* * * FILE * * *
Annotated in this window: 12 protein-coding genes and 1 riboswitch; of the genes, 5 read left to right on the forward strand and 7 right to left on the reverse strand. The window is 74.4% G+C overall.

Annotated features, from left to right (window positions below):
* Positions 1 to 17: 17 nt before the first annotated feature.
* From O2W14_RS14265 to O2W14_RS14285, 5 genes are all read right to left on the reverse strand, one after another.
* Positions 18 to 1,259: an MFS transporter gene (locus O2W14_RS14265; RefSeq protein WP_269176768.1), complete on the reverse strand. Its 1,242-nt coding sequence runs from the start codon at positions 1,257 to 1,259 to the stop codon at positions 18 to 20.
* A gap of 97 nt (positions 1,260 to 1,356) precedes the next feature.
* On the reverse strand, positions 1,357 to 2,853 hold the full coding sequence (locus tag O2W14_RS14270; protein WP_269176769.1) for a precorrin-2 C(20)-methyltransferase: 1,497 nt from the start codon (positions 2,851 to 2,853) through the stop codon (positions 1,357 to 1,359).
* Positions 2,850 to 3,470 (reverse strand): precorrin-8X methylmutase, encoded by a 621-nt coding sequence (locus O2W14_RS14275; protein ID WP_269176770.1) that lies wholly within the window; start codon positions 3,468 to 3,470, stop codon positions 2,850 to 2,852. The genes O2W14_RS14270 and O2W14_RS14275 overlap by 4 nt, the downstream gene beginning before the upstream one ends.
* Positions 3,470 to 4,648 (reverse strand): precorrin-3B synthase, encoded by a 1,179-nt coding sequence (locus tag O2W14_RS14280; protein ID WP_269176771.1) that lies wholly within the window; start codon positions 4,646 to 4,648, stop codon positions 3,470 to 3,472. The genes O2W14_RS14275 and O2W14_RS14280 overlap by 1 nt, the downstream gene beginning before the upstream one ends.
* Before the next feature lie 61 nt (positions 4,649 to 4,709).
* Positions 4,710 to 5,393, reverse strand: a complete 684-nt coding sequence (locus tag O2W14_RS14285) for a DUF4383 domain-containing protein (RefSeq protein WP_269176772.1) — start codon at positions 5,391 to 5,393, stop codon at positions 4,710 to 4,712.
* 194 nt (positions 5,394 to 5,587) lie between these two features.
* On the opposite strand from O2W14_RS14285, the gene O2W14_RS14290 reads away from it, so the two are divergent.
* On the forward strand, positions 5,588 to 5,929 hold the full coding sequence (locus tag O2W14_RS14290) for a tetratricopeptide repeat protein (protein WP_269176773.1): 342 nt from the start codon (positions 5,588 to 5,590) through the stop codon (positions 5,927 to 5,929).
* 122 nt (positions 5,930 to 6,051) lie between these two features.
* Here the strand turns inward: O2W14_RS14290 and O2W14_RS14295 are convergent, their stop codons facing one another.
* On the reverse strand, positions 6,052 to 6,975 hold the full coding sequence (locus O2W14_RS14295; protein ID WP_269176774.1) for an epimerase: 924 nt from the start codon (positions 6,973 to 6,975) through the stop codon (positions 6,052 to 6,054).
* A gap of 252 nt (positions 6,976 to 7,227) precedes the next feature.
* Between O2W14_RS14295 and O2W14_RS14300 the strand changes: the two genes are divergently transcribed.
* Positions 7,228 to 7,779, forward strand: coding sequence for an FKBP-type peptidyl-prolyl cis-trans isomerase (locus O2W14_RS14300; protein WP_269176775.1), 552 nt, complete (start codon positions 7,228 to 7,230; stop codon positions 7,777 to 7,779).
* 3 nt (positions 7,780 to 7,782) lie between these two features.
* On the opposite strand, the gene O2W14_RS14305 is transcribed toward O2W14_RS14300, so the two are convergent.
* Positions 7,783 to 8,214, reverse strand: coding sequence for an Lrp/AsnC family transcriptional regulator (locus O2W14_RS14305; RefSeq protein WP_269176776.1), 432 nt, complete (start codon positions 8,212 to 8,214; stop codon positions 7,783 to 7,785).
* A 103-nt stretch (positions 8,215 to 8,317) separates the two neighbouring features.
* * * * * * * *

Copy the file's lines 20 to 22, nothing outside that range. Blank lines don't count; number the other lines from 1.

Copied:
* Positions 7,228 to 7,779, forward strand: coding sequence for an FKBP-type peptidyl-prolyl cis-trans isomerase (locus O2W14_RS14300; protein WP_269176775.1), 552 nt, complete (start codon positions 7,228 to 7,230; stop codon positions 7,777 to 7,779).
* 3 nt (positions 7,780 to 7,782) lie between these two features.
* On the opposite strand, the gene O2W14_RS14305 is transcribed toward O2W14_RS14300, so the two are convergent.